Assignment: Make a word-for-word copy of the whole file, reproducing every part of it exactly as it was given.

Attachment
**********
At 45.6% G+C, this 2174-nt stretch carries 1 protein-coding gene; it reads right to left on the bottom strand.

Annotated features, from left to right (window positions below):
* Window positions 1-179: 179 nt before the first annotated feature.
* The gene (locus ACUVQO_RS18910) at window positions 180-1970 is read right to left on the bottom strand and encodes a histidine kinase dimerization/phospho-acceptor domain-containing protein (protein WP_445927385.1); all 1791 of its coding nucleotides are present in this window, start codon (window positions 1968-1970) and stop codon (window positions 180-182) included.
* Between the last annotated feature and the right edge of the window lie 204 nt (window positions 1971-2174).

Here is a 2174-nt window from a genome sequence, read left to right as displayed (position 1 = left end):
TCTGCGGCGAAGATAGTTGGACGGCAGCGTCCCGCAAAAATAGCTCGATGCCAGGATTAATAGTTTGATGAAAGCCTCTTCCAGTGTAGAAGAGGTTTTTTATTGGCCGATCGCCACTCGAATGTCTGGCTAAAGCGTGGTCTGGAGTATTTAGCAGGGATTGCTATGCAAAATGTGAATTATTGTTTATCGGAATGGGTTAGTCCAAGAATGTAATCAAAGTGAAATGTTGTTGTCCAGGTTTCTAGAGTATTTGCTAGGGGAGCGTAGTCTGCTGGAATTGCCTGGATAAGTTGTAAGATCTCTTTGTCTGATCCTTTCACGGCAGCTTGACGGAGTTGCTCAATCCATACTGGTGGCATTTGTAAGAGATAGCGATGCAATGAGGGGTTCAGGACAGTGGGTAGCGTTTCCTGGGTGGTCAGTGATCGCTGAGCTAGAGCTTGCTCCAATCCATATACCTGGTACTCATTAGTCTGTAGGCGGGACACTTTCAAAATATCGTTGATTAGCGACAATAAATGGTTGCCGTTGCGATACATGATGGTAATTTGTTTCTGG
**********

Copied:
At 45.6% G+C, this 2174-nt stretch carries 1 protein-coding gene; it reads right to left on the bottom strand.

Annotated features, from left to right (window positions below):
* Window positions 1-179: 179 nt before the first annotated feature.
* The gene (locus ACUVQO_RS18910) at window positions 180-1970 is read right to left on the bottom strand and encodes a histidine kinase dimerization/phospho-acceptor domain-containing protein (protein WP_445927385.1); all 1791 of its coding nucleotides are present in this window, start codon (window positions 1968-1970) and stop codon (window positions 180-182) included.
* Between the last annotated feature and the right edge of the window lie 204 nt (window positions 1971-2174).

Here is a 2174-nt window from a genome sequence, read left to right as displayed (position 1 = left end):
TCTGCGGCGAAGATAGTTGGACGGCAGCGTCCCGCAAAAATAGCTCGATGCCAGGATTAATAGTTTGATGAAAGCCTCTTCCAGTGTAGAAGAGGTTTTTTATTGGCCGATCGCCACTCGAATGTCTGGCTAAAGCGTGGTCTGGAGTATTTAGCAGGGATTGCTATGCAAAATGTGAATTATTGTTTATCGGAATGGGTTAGTCCAAGAATGTAATCAAAGTGAAATGTTGTTGTCCAGGTTTCTAGAGTATTTGCTAGGGGAGCGTAGTCTGCTGGAATTGCCTGGATAAGTTGTAAGATCTCTTTGTCTGATCCTTTCACGGCAGCTTGACGGAGTTGCTCAATCCATACTGGTGGCATTTGTAAGAGATAGCGATGCAATGAGGGGTTCAGGACAGTGGGTAGCGTTTCCTGGGTGGTCAGTGATCGCTGAGCTAGAGCTTGCTCCAATCCATATACCTGGTACTCATTAGTCTGTAGGCGGGACACTTTCAAAATATCGTTGATTAGCGACAATAAATGGTTGCCGTTGCGATACATGATGGTAATTTGTTTCTGG